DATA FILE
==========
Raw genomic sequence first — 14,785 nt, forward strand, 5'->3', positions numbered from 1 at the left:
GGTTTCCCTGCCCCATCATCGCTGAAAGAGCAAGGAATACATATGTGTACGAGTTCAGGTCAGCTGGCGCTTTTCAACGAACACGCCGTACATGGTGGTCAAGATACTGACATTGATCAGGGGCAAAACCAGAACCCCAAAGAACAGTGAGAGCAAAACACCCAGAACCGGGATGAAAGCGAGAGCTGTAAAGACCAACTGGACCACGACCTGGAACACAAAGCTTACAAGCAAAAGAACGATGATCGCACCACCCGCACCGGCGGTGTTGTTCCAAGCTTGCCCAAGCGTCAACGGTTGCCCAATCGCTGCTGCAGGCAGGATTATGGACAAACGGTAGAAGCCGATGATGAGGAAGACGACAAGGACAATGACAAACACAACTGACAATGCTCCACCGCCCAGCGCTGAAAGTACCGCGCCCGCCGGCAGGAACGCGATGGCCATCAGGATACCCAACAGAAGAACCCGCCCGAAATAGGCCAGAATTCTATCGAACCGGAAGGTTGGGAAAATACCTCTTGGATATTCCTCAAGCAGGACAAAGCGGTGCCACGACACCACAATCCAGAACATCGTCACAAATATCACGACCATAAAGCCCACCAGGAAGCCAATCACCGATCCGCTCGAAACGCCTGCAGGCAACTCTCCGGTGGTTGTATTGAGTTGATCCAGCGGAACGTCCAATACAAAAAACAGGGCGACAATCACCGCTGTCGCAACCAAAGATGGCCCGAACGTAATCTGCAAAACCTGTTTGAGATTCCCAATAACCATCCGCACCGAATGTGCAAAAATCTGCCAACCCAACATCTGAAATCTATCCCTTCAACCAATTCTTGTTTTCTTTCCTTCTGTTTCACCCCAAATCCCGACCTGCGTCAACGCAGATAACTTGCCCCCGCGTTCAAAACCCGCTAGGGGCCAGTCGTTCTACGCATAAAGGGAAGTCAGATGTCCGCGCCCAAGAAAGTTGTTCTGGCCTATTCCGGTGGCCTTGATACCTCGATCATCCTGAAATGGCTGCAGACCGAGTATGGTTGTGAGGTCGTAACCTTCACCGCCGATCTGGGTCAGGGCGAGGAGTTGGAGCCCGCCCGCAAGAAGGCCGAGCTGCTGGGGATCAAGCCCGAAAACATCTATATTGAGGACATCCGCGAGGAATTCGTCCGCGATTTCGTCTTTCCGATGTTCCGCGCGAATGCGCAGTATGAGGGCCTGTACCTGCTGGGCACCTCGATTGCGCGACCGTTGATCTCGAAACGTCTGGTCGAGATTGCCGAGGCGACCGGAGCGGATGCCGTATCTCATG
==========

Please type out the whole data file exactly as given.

Raw genomic sequence first — 14,785 nt, forward strand, 5'->3', positions numbered from 1 at the left:
GGTTTCCCTGCCCCATCATCGCTGAAAGAGCAAGGAATACATATGTGTACGAGTTCAGGTCAGCTGGCGCTTTTCAACGAACACGCCGTACATGGTGGTCAAGATACTGACATTGATCAGGGGCAAAACCAGAACCCCAAAGAACAGTGAGAGCAAAACACCCAGAACCGGGATGAAAGCGAGAGCTGTAAAGACCAACTGGACCACGACCTGGAACACAAAGCTTACAAGCAAAAGAACGATGATCGCACCACCCGCACCGGCGGTGTTGTTCCAAGCTTGCCCAAGCGTCAACGGTTGCCCAATCGCTGCTGCAGGCAGGATTATGGACAAACGGTAGAAGCCGATGATGAGGAAGACGACAAGGACAATGACAAACACAACTGACAATGCTCCACCGCCCAGCGCTGAAAGTACCGCGCCCGCCGGCAGGAACGCGATGGCCATCAGGATACCCAACAGAAGAACCCGCCCGAAATAGGCCAGAATTCTATCGAACCGGAAGGTTGGGAAAATACCTCTTGGATATTCCTCAAGCAGGACAAAGCGGTGCCACGACACCACAATCCAGAACATCGTCACAAATATCACGACCATAAAGCCCACCAGGAAGCCAATCACCGATCCGCTCGAAACGCCTGCAGGCAACTCTCCGGTGGTTGTATTGAGTTGATCCAGCGGAACGTCCAATACAAAAAACAGGGCGACAATCACCGCTGTCGCAACCAAAGATGGCCCGAACGTAATCTGCAAAACCTGTTTGAGATTCCCAATAACCATCCGCACCGAATGTGCAAAAATCTGCCAACCCAACATCTGAAATCTATCCCTTCAACCAATTCTTGTTTTCTTTCCTTCTGTTTCACCCCAAATCCCGACCTGCGTCAACGCAGATAACTTGCCCCCGCGTTCAAAACCCGCTAGGGGCCAGTCGTTCTACGCATAAAGGGAAGTCAGATGTCCGCGCCCAAGAAAGTTGTTCTGGCCTATTCCGGTGGCCTTGATACCTCGATCATCCTGAAATGGCTGCAGACCGAGTATGGTTGTGAGGTCGTAACCTTCACCGCCGATCTGGGTCAGGGCGAGGAGTTGGAGCCCGCCCGCAAGAAGGCCGAGCTGCTGGGGATCAAGCCCGAAAACATCTATATTGAGGACATCCGCGAGGAATTCGTCCGCGATTTCGTCTTTCCGATGTTCCGCGCGAATGCGCAGTATGAGGGCCTGTACCTGCTGGGCACCTCGATTGCGCGACCGTTGATCTCGAAACGTCTGGTCGAGATTGCCGAGGCGACCGGAGCGGATGCCGTATCTCATG